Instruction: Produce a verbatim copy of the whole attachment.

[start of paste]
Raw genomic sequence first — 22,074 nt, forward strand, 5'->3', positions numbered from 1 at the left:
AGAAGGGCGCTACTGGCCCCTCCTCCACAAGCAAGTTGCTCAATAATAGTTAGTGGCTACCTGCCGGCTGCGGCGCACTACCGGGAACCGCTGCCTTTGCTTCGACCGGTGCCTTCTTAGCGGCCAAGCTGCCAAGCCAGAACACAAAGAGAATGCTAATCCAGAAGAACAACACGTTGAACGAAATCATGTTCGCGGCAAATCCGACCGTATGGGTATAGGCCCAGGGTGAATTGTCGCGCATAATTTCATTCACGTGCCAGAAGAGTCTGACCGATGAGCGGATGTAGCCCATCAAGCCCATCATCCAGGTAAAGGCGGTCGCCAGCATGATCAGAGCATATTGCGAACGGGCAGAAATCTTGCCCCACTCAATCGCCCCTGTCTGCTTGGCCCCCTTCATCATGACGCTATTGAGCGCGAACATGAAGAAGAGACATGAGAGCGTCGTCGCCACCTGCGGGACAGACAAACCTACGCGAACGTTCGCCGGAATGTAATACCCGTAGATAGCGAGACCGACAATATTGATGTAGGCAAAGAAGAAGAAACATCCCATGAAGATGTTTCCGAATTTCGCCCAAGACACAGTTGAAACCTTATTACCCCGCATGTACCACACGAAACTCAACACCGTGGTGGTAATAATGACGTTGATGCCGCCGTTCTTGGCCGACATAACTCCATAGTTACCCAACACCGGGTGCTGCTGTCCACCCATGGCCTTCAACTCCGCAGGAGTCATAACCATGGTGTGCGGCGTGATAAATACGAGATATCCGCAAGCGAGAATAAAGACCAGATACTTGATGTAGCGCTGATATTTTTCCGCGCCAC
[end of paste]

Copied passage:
Raw genomic sequence first — 22,074 nt, forward strand, 5'->3', positions numbered from 1 at the left:
AGAAGGGCGCTACTGGCCCCTCCTCCACAAGCAAGTTGCTCAATAATAGTTAGTGGCTACCTGCCGGCTGCGGCGCACTACCGGGAACCGCTGCCTTTGCTTCGACCGGTGCCTTCTTAGCGGCCAAGCTGCCAAGCCAGAACACAAAGAGAATGCTAATCCAGAAGAACAACACGTTGAACGAAATCATGTTCGCGGCAAATCCGACCGTATGGGTATAGGCCCAGGGTGAATTGTCGCGCATAATTTCATTCACGTGCCAGAAGAGTCTGACCGATGAGCGGATGTAGCCCATCAAGCCCATCATCCAGGTAAAGGCGGTCGCCAGCATGATCAGAGCATATTGCGAACGGGCAGAAATCTTGCCCCACTCAATCGCCCCTGTCTGCTTGGCCCCCTTCATCATGACGCTATTGAGCGCGAACATGAAGAAGAGACATGAGAGCGTCGTCGCCACCTGCGGGACAGACAAACCTACGCGAACGTTCGCCGGAATGTAATACCCGTAGATAGCGAGACCGACAATATTGATGTAGGCAAAGAAGAAGAAACATCCCATGAAGATGTTTCCGAATTTCGCCCAAGACACAGTTGAAACCTTATTACCCCGCATGTACCACACGAAACTCAACACCGTGGTGGTAATAATGACGTTGATGCCGCCGTTCTTGGCCGACATAACTCCATAGTTACCCAACACCGGGTGCTGCTGTCCACCCATGGCCTTCAACTCCGCAGGAGTCATAACCATGGTGTGCGGCGTGATAAATACGAGATATCCGCAAGCGAGAATAAAGACCAGATACTTGATGTAGCGCTGATATTTTTCCGCGCCAC